If there is a Will, but none of the named executors are willing or able to apply (for example, if all executors are deceased), then you must get legal advice to make sure the right person is applying for probate.
The person entitled to apply in this situation is set out at the following link:
If the deceased did not leave a Will
If there is no Will, check if you’re eligible to apply at the following link:
You are eligible to apply for letters of administration if you’re the next of kin of the person who has died, in the following order of priority:
- the spouse or civil partner
- their child - not including step-children
- if a son or daughter has already died, the grandchildren of the deceased may apply
- their parent
- their brother or sister, including half-brothers and half-sisters - if their brother or sister has died, their children
- their grandparent
- their uncle or aunt, or if their uncle or aunt has died, their children
You can apply if you were still married or in a civil partnership with the person when they died, even if you were separated from them.
You cannot apply if you’re the partner of the person but were not their spouse or civil partner when they died.
It is possible for up to four people who have equal entitlement to apply on the same application if they all wish.
In this case, they will have to agree who fills in the application on behalf of all the others, as the lead applicant - this will not affect the rights of the others.
All administrators named in the application will be named in the grant and will be able to deal with the estate. However, any one applicant may apply on their own.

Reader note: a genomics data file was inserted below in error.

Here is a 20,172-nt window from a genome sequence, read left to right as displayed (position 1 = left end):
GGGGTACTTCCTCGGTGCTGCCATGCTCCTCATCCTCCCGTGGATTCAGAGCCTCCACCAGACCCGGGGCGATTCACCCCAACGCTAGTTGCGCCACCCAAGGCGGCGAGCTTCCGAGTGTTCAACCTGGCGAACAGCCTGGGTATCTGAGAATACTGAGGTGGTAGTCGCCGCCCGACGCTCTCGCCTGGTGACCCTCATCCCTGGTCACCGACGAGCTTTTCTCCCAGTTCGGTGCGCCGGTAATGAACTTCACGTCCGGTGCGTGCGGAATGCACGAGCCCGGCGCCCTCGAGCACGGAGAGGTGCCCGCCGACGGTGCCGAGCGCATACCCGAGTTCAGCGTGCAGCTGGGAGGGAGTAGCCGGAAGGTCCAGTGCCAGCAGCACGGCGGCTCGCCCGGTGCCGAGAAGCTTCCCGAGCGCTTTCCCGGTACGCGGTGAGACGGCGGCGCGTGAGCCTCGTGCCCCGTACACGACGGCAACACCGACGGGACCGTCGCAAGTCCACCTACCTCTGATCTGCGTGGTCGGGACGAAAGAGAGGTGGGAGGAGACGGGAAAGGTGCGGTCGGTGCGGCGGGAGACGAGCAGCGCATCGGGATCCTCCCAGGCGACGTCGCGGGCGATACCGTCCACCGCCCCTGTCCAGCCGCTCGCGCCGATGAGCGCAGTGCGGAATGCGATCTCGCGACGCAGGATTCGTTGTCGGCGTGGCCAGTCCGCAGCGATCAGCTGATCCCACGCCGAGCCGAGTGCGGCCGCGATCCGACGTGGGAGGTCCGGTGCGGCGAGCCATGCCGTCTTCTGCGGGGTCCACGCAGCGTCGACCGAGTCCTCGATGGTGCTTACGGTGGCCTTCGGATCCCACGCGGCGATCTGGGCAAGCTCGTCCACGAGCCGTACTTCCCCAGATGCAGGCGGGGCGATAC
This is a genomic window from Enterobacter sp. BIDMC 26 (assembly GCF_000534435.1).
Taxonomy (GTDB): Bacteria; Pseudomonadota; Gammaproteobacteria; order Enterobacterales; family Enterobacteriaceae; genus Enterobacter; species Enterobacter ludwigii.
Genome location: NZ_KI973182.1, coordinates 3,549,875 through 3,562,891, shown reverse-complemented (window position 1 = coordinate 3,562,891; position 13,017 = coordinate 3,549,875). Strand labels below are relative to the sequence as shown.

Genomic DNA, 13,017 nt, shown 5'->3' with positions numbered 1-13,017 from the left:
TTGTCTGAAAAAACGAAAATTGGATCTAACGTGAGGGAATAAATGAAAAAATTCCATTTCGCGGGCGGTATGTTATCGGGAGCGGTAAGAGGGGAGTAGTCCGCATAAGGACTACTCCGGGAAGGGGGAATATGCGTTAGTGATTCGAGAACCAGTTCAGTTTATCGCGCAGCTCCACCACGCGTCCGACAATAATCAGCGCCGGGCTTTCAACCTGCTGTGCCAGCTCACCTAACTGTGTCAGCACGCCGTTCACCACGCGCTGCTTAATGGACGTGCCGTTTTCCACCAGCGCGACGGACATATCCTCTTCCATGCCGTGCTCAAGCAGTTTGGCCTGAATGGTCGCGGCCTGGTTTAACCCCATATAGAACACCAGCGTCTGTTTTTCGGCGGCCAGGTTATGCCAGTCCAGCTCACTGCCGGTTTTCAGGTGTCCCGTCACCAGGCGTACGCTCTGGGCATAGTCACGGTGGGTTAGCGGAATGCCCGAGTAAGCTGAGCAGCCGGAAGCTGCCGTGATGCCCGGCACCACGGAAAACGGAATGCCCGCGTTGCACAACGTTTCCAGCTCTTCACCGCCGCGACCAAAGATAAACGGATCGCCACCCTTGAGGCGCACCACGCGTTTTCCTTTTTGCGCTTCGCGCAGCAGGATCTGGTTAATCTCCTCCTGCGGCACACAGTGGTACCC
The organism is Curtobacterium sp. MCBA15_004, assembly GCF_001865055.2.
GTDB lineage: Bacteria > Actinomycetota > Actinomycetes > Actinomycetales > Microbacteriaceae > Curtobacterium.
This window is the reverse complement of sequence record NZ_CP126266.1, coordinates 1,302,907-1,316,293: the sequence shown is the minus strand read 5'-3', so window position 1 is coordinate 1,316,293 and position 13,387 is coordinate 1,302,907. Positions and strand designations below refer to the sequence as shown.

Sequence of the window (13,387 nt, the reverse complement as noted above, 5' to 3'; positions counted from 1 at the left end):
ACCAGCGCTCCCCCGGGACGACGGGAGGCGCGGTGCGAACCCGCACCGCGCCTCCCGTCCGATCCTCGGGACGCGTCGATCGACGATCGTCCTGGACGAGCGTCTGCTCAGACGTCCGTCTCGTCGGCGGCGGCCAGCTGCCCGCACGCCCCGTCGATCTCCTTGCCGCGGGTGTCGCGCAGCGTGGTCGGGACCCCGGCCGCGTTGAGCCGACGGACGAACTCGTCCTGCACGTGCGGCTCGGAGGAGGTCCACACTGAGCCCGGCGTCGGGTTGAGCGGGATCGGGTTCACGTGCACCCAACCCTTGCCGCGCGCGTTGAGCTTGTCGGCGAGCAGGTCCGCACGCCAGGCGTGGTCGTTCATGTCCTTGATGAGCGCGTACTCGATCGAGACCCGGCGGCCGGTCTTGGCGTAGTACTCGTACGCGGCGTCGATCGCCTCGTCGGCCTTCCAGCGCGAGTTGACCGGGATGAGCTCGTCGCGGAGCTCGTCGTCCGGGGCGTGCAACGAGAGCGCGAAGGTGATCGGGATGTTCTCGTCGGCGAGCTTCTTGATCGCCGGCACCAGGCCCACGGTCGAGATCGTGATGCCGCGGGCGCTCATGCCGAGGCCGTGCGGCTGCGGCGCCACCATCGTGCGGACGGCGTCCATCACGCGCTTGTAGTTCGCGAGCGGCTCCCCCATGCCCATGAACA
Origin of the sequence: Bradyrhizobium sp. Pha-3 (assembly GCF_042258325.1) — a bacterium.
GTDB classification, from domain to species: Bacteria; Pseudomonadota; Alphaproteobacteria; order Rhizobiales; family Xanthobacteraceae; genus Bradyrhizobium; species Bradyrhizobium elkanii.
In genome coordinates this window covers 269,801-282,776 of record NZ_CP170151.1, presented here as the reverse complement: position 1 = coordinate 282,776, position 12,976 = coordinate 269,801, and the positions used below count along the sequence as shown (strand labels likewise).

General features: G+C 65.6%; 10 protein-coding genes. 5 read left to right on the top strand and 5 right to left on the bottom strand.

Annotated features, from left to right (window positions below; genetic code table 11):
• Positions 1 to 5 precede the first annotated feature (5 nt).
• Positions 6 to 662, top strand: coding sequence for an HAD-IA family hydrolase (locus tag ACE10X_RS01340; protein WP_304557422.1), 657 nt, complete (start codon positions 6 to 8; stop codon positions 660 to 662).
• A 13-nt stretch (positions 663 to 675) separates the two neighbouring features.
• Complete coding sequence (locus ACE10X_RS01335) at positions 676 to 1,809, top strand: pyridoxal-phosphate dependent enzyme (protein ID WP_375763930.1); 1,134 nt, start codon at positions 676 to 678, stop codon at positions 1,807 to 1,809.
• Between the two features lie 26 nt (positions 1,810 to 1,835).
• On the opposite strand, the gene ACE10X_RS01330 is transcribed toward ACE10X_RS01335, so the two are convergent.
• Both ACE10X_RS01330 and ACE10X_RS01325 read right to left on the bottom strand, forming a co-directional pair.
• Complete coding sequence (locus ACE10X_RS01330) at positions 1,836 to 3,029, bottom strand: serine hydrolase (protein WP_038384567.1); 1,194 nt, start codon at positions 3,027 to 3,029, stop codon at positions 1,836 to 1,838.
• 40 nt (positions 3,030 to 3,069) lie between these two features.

Not wanting to act in the administration of the estate
If you are named as an executor in a Will, or are the next of kin when a Will has not been made, but you do not want to be involved in the administration of the estate, you have two choices.
The law in Northern Ireland automatically reserves your right and this means you can choose not to act as executor in an application but reserve your power to do so at a later date.
This means that you are giving up your rights to act in this application or any future applications about this estate.
A separate application to the High Court Master would be needed to get reinstated in future once you renounce your right.
When a person who has died lived outside Northern Ireland and has assets in that country, then a Grant of Probate (along with a certified copy of the Will) or Letters of Administration may be issued by the court in the country of residence.
If the person who died also held assets in Northern Ireland, a Grant of Probate or Letters of Administration may be needed to administer those assets.
In this case an application may be made to the Probate Office in Northern Ireland to have the copy Foreign Grant (and copy Will) or copy Letters of Administration resealed to administer the estate in Northern Ireland.
If the Foreign Grant and Will are not in English then a translation must be given and lodged with your application.
The Northern Ireland Courts and Tribunals Service (NICTS) advises that you should seek legal advice before filling in this type of application.